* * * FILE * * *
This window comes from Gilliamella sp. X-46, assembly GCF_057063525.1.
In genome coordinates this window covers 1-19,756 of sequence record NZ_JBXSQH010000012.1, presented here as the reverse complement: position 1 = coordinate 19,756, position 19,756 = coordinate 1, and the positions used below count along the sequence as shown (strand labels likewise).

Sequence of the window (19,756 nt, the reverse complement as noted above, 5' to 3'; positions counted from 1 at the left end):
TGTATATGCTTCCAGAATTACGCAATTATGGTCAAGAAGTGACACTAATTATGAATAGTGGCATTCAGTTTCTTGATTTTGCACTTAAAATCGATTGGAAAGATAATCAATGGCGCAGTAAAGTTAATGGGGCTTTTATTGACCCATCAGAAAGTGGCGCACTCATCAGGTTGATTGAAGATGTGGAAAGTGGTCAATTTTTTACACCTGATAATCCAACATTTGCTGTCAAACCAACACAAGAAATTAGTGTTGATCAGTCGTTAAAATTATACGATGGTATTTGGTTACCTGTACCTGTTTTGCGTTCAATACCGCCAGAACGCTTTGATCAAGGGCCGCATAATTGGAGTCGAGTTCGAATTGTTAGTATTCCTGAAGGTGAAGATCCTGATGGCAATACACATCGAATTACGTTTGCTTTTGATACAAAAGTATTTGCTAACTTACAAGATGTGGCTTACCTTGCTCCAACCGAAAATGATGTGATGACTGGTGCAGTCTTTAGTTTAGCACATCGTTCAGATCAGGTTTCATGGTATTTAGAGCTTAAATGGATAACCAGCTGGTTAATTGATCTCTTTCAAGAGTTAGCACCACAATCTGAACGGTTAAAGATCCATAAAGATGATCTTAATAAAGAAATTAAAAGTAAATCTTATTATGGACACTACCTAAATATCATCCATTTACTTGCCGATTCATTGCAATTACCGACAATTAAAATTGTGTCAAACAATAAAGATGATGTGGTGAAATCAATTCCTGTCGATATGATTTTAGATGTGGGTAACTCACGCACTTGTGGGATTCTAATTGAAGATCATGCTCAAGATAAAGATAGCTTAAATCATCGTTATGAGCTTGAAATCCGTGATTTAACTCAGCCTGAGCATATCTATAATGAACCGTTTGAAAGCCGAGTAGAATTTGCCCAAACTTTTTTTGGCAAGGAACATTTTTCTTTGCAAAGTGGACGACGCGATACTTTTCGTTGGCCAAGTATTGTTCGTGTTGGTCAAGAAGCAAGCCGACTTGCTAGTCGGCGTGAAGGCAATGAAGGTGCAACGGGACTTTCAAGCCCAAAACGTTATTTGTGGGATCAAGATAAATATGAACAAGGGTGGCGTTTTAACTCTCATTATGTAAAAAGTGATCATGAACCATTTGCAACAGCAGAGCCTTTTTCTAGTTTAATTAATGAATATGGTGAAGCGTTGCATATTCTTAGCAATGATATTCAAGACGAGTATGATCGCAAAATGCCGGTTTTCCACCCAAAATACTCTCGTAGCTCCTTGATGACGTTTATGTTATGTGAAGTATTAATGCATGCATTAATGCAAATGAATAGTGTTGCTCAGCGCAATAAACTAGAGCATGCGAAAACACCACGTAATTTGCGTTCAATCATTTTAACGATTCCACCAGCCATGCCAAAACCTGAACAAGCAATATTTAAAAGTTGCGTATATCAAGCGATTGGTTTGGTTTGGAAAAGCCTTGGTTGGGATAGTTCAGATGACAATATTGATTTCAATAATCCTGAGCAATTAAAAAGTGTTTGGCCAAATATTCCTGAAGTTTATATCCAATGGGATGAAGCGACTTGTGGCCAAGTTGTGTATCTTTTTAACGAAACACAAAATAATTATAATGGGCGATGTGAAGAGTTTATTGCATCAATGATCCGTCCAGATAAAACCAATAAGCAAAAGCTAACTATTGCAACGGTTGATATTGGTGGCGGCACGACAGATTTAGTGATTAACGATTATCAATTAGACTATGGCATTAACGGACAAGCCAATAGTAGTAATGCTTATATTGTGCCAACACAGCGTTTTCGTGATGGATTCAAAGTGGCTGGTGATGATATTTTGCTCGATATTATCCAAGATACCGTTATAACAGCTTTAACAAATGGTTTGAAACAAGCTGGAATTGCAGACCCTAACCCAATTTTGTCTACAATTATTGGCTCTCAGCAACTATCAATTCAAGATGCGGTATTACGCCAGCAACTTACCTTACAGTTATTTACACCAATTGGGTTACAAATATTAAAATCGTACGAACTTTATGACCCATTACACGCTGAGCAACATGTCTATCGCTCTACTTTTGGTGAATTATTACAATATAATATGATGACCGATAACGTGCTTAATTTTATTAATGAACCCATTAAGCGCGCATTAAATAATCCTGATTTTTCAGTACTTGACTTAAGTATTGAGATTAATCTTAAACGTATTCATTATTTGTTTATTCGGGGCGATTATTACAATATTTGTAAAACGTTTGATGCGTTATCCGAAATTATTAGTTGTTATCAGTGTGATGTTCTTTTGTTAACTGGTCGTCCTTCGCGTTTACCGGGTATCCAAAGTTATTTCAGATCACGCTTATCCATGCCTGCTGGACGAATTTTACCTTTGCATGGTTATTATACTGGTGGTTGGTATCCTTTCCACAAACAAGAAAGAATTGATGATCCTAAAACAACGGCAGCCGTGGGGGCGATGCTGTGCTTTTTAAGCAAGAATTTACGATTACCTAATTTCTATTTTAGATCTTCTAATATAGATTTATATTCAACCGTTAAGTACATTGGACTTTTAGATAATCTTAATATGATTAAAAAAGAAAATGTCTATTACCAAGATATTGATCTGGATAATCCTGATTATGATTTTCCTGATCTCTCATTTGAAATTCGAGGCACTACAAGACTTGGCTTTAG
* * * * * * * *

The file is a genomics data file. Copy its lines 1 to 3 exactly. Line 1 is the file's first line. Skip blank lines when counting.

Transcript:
This window comes from Gilliamella sp. X-46, assembly GCF_057063525.1.
In genome coordinates this window covers 1-19,756 of sequence record NZ_JBXSQH010000012.1, presented here as the reverse complement: position 1 = coordinate 19,756, position 19,756 = coordinate 1, and the positions used below count along the sequence as shown (strand labels likewise).

Sequence of the window (19,756 nt, the reverse complement as noted above, 5' to 3'; positions counted from 1 at the left end):